He had not long before been mixed up in the proceedings that compelled Elijah P. Lovejoy
to leave Missouri
for Alton, Illinois
, where he was murdered by a pro-slavery mob. Gamble
was an able and ambitious man.
The Conservatives, likewise, had the backing of the Federal Administration
— a statement that to a good many people nowadays will be surprising.
There were reasons why such should be the case.
, of Missouri
, who was Attorney-General
's Cabinet, had long been Gamble
's law partner and most intimate friend.
He never was more than nominally a Republican.
Another member of the Cabinet
was Montgomery Blair
, of Maryland
, who had been a resident of Missouri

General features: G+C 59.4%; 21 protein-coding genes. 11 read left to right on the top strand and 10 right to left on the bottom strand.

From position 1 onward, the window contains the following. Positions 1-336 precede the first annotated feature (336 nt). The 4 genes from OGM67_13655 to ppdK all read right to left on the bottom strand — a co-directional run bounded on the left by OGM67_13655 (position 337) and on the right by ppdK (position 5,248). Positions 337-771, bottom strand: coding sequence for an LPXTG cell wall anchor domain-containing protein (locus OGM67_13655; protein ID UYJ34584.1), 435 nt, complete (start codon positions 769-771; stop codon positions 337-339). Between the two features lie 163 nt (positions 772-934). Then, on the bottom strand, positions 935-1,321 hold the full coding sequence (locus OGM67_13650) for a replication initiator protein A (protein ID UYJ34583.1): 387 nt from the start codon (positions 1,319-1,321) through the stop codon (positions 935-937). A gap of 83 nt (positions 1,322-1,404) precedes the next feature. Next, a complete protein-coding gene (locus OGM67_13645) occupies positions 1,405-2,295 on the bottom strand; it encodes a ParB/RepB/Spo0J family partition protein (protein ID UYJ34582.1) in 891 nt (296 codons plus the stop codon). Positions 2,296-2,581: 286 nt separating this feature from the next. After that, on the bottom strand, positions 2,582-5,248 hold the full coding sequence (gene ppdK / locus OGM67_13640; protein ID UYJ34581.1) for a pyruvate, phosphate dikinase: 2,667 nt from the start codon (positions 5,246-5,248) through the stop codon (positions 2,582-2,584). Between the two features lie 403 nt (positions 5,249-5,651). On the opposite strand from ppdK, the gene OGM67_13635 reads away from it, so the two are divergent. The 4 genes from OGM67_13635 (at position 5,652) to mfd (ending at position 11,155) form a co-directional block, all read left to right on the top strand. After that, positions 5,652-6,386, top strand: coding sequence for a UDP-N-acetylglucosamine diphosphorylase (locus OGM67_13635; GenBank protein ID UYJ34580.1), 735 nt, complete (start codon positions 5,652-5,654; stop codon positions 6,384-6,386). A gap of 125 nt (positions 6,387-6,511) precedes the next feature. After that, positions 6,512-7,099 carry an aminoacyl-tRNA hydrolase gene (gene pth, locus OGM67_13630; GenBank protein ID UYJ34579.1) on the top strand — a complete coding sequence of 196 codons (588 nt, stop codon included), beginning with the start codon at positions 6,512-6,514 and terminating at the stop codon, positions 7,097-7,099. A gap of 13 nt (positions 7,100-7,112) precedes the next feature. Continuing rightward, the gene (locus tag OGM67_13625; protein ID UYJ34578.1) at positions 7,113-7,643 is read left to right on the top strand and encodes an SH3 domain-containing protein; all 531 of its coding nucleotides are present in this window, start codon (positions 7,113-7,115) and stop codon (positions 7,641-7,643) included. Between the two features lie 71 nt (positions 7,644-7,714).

, and was a brother of General Francis P. Blair, Jr.
, of St. Louis
had been the leader of the Missouri
emancipationists, but had turned against them.
For his face — about there were, at least, two intelligible reasons.
One was that in the quarrel between him and Fremont
the most of his former followers had sided with Fremont
That was enough to sour him against them.
The other was a very natural desire to be solid with the administration at Washington
, which, as elsewhere shown, was not then actively Anti-Slavery.
It did not want the question of slavery agitated, especially in the border slave States.
were a clan as well as a family.
The quarrel of one was the quarrel of all, and the Missouri Radicals
had no more effective antagonist than the old Washington
editor and politician, Francis P. Blair, Sr.
, the family's head, who was so intimate